Despite poor shooting night from Georges Niang, No. 14 Iowa State runs past Georgia State

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Iowa State might have been the favorite entering Monday night’s home game against Georgia State, but the No. 14 Cyclones still knew that Ron Hunter’s team was one of the most talented mid-major programs in the country. Even though the Panthers found their talented perimeter trio of R.J. Hunter, Ryan Harrow and Kevin Ware struggling in the first half — and four of its five starters with at least two fouls — Georgia State was able to stay in the game and only trailed, 35-29, at the half.

Things quickly changed in the second half.

Despite a poor shooting night from junior All-American candidate Georges Niang, the Cyclones came out running in the second frame and blew out Georgia State with a 81-58 win. Iowa State’s offense never seemed to find a rhythm in the first half, as it settled for too many perimeter jumpers and had zero transition points, but the second half was a different story, as junior guard Naz Long (17 points, 5-for-12 3PT) and his teammates finally warmed up from the perimeter and Iowa State was able to get out in transition.

You could sense Georgia State was in trouble early in the second half when its defense allowed three consecutive Iowa State transition buckets in the first two minutes, giving the Cyclones a quick double-digit lead, and the floodgates only opened from there.

Georgia State never came close to recovering, and that’s what makes Iowa State such a dangerous team.

Here were the Panthers, a talented team that likes to play uptempo and get quick shots for their three-point marksmen like Hunter, and the Cyclones were running them off of the floor by beating them at their own game.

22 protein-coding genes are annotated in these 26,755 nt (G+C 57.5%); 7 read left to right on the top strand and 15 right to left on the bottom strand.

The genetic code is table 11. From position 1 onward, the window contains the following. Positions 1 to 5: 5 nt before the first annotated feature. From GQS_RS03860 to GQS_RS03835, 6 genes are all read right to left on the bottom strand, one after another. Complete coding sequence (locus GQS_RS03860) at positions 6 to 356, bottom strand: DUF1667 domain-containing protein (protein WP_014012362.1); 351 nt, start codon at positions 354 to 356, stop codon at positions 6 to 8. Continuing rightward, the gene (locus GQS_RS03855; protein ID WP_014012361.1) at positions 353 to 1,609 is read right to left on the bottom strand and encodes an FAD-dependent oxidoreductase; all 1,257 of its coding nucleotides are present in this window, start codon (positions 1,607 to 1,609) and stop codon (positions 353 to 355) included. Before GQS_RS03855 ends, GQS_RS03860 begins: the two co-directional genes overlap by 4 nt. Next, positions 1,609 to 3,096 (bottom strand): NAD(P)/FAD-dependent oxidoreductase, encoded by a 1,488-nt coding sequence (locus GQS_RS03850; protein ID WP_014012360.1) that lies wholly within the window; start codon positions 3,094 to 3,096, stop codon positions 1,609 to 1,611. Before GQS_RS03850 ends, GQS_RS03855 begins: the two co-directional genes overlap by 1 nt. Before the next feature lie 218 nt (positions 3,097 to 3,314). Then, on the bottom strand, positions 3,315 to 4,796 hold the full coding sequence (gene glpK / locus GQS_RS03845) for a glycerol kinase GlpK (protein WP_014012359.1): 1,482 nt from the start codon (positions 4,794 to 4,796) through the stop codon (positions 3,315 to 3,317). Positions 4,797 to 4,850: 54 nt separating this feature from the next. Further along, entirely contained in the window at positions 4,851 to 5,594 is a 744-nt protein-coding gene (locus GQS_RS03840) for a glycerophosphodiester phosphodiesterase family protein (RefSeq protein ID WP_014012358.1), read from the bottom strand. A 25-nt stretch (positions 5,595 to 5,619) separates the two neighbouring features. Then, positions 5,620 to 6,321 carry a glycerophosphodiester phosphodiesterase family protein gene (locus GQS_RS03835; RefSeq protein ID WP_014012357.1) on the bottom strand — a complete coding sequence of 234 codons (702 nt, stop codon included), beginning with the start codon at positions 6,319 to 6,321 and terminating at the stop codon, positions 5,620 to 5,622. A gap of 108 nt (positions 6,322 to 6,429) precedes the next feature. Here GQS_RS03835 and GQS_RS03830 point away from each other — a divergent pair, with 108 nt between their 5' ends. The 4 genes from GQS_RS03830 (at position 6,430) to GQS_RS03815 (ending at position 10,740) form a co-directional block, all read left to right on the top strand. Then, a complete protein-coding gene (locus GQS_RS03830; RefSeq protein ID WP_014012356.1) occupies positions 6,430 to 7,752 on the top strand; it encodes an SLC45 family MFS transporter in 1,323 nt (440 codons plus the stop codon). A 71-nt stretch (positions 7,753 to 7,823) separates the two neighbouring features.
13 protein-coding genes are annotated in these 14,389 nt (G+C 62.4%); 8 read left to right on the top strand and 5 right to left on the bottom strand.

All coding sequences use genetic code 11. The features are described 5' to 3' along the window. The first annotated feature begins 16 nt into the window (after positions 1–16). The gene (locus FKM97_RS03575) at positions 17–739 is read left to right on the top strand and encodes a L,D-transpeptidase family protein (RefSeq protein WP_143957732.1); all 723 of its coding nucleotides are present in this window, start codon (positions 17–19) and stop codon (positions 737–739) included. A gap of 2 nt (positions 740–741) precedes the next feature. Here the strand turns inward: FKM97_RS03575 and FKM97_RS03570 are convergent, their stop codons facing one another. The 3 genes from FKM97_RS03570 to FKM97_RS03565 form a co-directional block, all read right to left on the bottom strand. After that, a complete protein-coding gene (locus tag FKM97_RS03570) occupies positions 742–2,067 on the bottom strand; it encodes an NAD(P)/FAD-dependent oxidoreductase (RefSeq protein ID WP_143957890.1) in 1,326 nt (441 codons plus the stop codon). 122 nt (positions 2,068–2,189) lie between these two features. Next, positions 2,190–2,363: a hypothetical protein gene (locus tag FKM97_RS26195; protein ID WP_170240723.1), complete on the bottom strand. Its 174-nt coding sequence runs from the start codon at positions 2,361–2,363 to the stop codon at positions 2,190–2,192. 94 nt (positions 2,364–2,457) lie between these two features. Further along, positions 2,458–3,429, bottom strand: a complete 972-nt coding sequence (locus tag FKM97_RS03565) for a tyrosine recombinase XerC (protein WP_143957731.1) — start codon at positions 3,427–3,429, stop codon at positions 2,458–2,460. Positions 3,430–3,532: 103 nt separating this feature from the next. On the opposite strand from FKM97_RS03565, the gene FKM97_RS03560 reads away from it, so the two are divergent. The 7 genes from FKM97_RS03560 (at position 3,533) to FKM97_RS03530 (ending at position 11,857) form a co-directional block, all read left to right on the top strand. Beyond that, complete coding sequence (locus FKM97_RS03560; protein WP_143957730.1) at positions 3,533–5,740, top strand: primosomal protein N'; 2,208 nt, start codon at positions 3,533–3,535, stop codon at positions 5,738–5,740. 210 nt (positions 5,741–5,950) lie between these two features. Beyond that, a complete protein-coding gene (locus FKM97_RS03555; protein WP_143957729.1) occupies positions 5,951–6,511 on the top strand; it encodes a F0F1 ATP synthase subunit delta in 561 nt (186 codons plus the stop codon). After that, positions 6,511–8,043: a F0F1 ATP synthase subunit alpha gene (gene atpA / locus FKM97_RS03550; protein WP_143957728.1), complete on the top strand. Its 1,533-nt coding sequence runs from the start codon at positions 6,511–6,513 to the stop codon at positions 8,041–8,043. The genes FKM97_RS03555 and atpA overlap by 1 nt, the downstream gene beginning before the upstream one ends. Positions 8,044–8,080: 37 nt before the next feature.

Even though Niang shot 3-for-12 from the field, Iowa State’s other starters picked up the scoring slack as the junior forward still remained productive in other facets of the game. Niang finished with a double-double of 10 points and 11 rebounds, but couldn’t find the touch on his jumper all night.

Point guard Monte Morris finished with 19 points and nine assists while committing zero turnovers and shooting an efficient 7-for-9 from the floor. Dustin Hogue chipped in 15 points and seven rebounds and provided a lot of energy on both ends of the floor. Bryce Dejean-Jones slashed his way to a stat-sheet stuffing 15 points, seven rebounds and seven assists.

And just like that, even though Iowa State couldn’t get a bucket to drop for Niang and was missing Jameel McKay, Matt Thomas and Abdel Nader, it still put up 46 points in the second half and smoked a very talented Georgia State team. The Cyclones had 23 assists on 29 field goals. They moved the ball, took good shots and didn’t waste any possessions the final 20 minutes.

Credit is also due to the Iowa State defense, which did a nice job of making things difficult for Hunter, Harrow and Ware. After a 3-for-9 first half, Hunter, the Sun Belt Player of the Year favorite, finished with 21 points while shooting 8-for-20 from the field. Point guard Ryan Harrow (12 points) struggled to a 6-for-22 night from the field since the Cyclones neutralized his primary option. Ware only added four points on 1-for-6 shooting.

Last year, the Cyclones had trouble stopping talented teams from scoring from time-to-time, but they looked much improved taking away multiple talented perimeter options on Monday.

It may be an early-season game against a mid-major opponent, but this was a really nice effort from Iowa State, especially considering its current lack of depth and overcoming a physical first half.